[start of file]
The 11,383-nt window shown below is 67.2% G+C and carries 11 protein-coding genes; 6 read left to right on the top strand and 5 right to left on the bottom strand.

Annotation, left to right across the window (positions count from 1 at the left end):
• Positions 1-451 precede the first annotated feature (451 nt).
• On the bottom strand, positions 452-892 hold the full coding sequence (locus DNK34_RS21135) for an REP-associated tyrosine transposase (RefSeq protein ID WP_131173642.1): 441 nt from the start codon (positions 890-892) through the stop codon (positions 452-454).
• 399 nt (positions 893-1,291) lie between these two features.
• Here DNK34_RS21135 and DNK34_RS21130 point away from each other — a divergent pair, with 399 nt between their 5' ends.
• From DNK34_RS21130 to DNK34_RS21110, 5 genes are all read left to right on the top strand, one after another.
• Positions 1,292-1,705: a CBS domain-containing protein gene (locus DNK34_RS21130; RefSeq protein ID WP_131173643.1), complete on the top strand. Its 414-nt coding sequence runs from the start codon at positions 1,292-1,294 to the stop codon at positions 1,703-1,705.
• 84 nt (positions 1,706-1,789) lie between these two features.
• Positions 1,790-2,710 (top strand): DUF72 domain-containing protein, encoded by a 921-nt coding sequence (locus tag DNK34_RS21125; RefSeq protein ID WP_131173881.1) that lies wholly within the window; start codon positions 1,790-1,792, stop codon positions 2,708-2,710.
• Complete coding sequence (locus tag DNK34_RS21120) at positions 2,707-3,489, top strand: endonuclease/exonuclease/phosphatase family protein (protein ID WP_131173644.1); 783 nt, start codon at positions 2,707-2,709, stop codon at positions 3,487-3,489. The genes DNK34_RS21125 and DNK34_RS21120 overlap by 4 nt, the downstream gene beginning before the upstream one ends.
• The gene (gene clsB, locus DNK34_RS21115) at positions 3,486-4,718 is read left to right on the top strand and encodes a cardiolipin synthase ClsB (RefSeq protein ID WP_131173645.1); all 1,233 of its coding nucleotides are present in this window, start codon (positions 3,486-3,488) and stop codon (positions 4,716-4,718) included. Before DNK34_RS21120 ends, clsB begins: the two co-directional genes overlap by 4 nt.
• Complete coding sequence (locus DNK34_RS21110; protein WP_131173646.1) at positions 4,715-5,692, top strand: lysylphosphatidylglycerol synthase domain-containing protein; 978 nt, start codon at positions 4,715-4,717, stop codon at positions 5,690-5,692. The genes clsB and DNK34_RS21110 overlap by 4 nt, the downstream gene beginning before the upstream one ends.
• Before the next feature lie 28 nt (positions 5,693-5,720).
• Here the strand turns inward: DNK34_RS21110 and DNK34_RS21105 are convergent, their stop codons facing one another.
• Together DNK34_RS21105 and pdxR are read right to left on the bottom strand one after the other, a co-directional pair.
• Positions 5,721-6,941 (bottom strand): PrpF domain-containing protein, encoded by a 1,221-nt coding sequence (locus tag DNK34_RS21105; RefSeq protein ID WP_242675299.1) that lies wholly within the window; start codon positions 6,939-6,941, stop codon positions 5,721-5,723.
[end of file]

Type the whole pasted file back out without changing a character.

The 11,383-nt window shown below is 67.2% G+C and carries 11 protein-coding genes; 6 read left to right on the top strand and 5 right to left on the bottom strand.

Annotation, left to right across the window (positions count from 1 at the left end):
• Positions 1-451 precede the first annotated feature (451 nt).
• On the bottom strand, positions 452-892 hold the full coding sequence (locus DNK34_RS21135) for an REP-associated tyrosine transposase (RefSeq protein ID WP_131173642.1): 441 nt from the start codon (positions 890-892) through the stop codon (positions 452-454).
• 399 nt (positions 893-1,291) lie between these two features.
• Here DNK34_RS21135 and DNK34_RS21130 point away from each other — a divergent pair, with 399 nt between their 5' ends.
• From DNK34_RS21130 to DNK34_RS21110, 5 genes are all read left to right on the top strand, one after another.
• Positions 1,292-1,705: a CBS domain-containing protein gene (locus DNK34_RS21130; RefSeq protein ID WP_131173643.1), complete on the top strand. Its 414-nt coding sequence runs from the start codon at positions 1,292-1,294 to the stop codon at positions 1,703-1,705.
• 84 nt (positions 1,706-1,789) lie between these two features.
• Positions 1,790-2,710 (top strand): DUF72 domain-containing protein, encoded by a 921-nt coding sequence (locus tag DNK34_RS21125; RefSeq protein ID WP_131173881.1) that lies wholly within the window; start codon positions 1,790-1,792, stop codon positions 2,708-2,710.
• Complete coding sequence (locus tag DNK34_RS21120) at positions 2,707-3,489, top strand: endonuclease/exonuclease/phosphatase family protein (protein ID WP_131173644.1); 783 nt, start codon at positions 2,707-2,709, stop codon at positions 3,487-3,489. The genes DNK34_RS21125 and DNK34_RS21120 overlap by 4 nt, the downstream gene beginning before the upstream one ends.
• The gene (gene clsB, locus DNK34_RS21115) at positions 3,486-4,718 is read left to right on the top strand and encodes a cardiolipin synthase ClsB (RefSeq protein ID WP_131173645.1); all 1,233 of its coding nucleotides are present in this window, start codon (positions 3,486-3,488) and stop codon (positions 4,716-4,718) included. Before DNK34_RS21120 ends, clsB begins: the two co-directional genes overlap by 4 nt.
• Complete coding sequence (locus DNK34_RS21110; protein WP_131173646.1) at positions 4,715-5,692, top strand: lysylphosphatidylglycerol synthase domain-containing protein; 978 nt, start codon at positions 4,715-4,717, stop codon at positions 5,690-5,692. The genes clsB and DNK34_RS21110 overlap by 4 nt, the downstream gene beginning before the upstream one ends.
• Before the next feature lie 28 nt (positions 5,693-5,720).
• Here the strand turns inward: DNK34_RS21110 and DNK34_RS21105 are convergent, their stop codons facing one another.
• Together DNK34_RS21105 and pdxR are read right to left on the bottom strand one after the other, a co-directional pair.
• Positions 5,721-6,941 (bottom strand): PrpF domain-containing protein, encoded by a 1,221-nt coding sequence (locus tag DNK34_RS21105; RefSeq protein ID WP_242675299.1) that lies wholly within the window; start codon positions 6,939-6,941, stop codon positions 5,721-5,723.